*sigh* Let me try again to submit my questions- After 30 minutes of typing and copying, somehow I lost the entire thing when I hit save!
Anyway, here I go: I have been trying to use the recipe supplied by Gold Rush in their sour dough starter packet (yes, I got frustrated and tried a store bougth starter- but I have used several different starters with this recipe)The recipe (for a 1 pound loaf) calls for: ! cup starter, 1/3 cup warm water (90-100 degrees) 1 tsp salt, 2 cups bread flour (11-13% protein), and 1/4-1/2 tsp instant yeast.
The directions (with my comments/questions in italics) are :
1. In a mixing bowl, combine all ingredients (except the optional yeast). Mix until combined. Knead dough by hand for 15 minutes or with a dough hook for 10 mniutes (or until gluten develops). I take this to mean until the dough can pass the window pane test.
2. Flatten dough, place in a large plastic bowl. Dust the dough with flour and cover with plastic wrap. Rest the dough for 6-8 hours. If using yeast add to dough at this stage. Be sure yeast is well distributed throughout the dough . so, does this mean to add the yeast AFTER the 6-8 hours, or right before you rest the dough? I have been adding it sometime during that first knead. I even went to the Gold Rush website to get clarification, and was even more confused after reading their explanation of the directions.
3. Knead dough onto floured surface until gluten development. (does this mean it LOST the gluten development while resting the 6-8 hours?) Knead until dough is smooth, shiny, and satiny (my dough is always smooth shiny and satiny after the first round of kneading. it looses this texture when I start to knead again, and becomes very lumpy and ugly). Test for proper kneading by pressing your finger into the dough, if the dough stays indented it is developed. ( mine will stay indented, even though it is not smooth, and is lumpy)
4. Shape dough into desired shapes (rounds, loaves, rolls, baguette). Place on parchment lined sheet pan or greased pan.
5. Cover with plastic wrap and let proof for 4-5 hours (or over night in the refrigerator) until dough has doubled in size (the only time I got a second rise out of any of the attempts is when I let it proof in a VERY hot kitchen, as the AC had gone out and it was 105 degrees outside that day. It took about 6 hours, and it rose double, but looked weird, bubbly and with holes in it, though it kept its shape fine. Oddly enough, when it baked, it had no holes in it, and was very heavy and dense. )
6. With sharp knife or razor blade cut designs into the top of the bread dough. The cut enables the bread to rise evenly in the oven and for the crumb to open.
7. Preheat the oven to 475 F. Place pan with 1-2 inches of water on the bottom shelf of the oven. When water is visibly steaming, the oven is ready. Place the dough pan in the middle of the oven and reduce the heat to 425 f. Bake for 30-45 minutes.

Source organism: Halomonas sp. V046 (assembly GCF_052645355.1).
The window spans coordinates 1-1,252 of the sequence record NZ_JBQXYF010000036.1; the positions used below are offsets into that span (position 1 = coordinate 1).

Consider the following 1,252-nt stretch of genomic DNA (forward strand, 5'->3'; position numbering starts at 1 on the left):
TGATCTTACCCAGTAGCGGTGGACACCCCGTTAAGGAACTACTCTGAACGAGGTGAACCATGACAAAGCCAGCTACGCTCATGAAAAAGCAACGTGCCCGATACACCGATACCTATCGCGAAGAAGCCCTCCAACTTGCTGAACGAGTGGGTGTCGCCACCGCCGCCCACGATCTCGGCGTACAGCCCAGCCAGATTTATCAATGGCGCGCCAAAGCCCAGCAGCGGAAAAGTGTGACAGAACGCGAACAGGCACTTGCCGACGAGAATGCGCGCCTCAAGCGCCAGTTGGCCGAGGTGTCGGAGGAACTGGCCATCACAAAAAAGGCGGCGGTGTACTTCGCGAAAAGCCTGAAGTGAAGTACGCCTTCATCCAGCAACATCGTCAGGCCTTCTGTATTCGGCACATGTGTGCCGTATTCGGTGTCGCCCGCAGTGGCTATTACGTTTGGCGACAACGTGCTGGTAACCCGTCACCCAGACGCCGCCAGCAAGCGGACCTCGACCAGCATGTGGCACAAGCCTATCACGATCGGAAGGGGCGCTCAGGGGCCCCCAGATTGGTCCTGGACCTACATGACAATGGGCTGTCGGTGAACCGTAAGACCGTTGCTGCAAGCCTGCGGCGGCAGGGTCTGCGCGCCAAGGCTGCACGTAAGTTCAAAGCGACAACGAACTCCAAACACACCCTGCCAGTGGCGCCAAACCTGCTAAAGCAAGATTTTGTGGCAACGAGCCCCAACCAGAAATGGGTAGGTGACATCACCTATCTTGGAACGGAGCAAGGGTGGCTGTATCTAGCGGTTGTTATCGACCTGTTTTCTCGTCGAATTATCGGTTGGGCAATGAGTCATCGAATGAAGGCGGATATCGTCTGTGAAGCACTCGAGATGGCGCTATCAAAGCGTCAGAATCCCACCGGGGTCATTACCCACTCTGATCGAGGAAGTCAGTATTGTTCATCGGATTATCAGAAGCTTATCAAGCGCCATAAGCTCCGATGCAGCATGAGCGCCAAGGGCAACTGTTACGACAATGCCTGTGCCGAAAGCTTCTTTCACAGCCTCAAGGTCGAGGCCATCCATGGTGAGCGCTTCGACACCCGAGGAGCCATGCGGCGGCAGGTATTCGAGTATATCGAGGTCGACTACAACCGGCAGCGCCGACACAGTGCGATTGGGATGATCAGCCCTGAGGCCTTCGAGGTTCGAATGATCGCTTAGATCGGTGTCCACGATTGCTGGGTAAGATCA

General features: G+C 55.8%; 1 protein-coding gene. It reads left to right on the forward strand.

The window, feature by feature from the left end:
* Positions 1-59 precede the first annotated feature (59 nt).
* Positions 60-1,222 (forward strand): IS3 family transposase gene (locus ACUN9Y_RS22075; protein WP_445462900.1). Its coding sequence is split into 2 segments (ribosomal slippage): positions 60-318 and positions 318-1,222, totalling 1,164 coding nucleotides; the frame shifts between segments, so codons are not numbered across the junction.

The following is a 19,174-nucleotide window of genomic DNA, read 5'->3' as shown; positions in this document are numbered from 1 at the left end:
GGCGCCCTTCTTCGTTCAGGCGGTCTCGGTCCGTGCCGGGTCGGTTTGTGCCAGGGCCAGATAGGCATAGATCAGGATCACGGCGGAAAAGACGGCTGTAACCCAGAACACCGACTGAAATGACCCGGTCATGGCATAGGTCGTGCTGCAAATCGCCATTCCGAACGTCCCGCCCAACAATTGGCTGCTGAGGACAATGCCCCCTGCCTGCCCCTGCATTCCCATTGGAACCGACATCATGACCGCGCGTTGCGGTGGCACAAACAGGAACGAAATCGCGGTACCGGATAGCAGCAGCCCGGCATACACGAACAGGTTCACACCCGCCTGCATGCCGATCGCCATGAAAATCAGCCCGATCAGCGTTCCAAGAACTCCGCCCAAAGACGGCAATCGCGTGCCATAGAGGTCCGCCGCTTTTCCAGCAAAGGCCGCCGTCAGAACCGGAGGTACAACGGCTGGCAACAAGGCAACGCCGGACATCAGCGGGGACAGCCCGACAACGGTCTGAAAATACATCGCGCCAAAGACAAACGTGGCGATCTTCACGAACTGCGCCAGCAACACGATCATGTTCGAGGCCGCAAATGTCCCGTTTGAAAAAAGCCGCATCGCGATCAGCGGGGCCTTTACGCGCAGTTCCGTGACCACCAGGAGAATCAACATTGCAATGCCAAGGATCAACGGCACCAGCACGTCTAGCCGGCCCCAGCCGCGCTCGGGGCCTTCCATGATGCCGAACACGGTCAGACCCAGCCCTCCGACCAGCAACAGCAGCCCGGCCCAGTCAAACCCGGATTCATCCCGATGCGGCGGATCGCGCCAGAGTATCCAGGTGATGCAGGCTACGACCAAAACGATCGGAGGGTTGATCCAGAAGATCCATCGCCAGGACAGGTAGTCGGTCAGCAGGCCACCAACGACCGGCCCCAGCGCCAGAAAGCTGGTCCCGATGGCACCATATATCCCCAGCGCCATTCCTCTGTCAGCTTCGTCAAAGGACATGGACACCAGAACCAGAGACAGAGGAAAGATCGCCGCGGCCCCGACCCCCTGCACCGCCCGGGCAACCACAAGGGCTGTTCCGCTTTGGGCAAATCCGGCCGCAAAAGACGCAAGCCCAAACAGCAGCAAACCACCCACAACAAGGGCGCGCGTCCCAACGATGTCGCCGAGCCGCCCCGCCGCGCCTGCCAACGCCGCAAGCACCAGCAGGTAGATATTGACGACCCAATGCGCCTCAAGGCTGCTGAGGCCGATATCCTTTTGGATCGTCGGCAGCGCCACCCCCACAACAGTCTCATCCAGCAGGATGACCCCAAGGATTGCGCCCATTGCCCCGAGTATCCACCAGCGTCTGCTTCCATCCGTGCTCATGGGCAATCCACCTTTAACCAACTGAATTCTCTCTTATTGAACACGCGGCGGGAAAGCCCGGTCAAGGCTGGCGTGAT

I have used the bread flour with appropriate protein content (it was whole wheat, though) and a combination of rye and wheat in different ratios.With the WW and rye flours, I have added 1 tbsp gluten for each cup of flour I have used. Every time, the bread has turned out very dense. no rise in the oven, and except for the last time, no rise with the proof. I have let it proof in the refrigerator over night for all but the last time, as it took so long for the first rise. The dough has doubled every time with the first rise. While all the results have been edible, and the more recent loaves have had the increasing tang (though not quite yet to my preference) , the crumb is not what I would like, and the crust is tough and chewy.
So, any comments or suggestions or explanations as to why things happened (to the best of your knowledge) would be appreciated. I like this recipe because it SEEMED to simple. I am trying to do two things:
1- make a good San Francisco type sourdough with that tang. I have seen that San Joaquin Sour Dough recipe on someones blog (sorry my mind is not clear so late in the evening and I forget whose blog/recipe it was..Dave Or Dan, perhaps?)
2- make a reasonable facsimile of the German wheat/rye sourdough that I had when I was a child in Germany. I have been able to find fairly good representations of this bread at various artisan or European bakeries, but I would love to be able to make some myself.
I have tried 2 other sourdough rye recipes, one that used its own type of "starter" ( I think you baker types call it a preferment or levain or something) and they were good enough tasting, but not quite right. They also, were very heavy and did not rise the second time.
All of the flours I use are organic. I have used King Arthur Brand od some of Bobs Red Mill and also some unbranded organic ones that I bought in bulk from my food coop. The gluten I used was from Bobs Red Mill Vital Gluten.
Thanks in advance for any help you can give!